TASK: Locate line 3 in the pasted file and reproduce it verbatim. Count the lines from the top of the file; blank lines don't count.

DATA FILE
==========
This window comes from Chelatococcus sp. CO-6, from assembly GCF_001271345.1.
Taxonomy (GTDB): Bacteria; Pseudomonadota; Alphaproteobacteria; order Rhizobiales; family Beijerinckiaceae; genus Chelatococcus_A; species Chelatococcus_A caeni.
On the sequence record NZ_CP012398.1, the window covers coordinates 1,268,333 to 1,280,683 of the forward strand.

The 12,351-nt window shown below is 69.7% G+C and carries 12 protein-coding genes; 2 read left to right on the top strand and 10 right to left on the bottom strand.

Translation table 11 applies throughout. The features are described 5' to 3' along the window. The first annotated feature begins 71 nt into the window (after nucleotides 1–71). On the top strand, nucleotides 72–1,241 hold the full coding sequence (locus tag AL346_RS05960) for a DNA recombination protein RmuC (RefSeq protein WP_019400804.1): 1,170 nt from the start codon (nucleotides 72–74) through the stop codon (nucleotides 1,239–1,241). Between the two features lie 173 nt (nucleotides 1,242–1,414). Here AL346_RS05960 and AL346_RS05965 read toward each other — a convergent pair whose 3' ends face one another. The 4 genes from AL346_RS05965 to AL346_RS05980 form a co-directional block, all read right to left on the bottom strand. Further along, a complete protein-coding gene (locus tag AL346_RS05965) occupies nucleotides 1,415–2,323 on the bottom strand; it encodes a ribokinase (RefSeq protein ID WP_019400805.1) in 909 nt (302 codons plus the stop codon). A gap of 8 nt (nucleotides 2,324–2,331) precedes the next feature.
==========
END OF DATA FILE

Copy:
On the sequence record NZ_CP012398.1, the window covers coordinates 1,268,333 to 1,280,683 of the forward strand.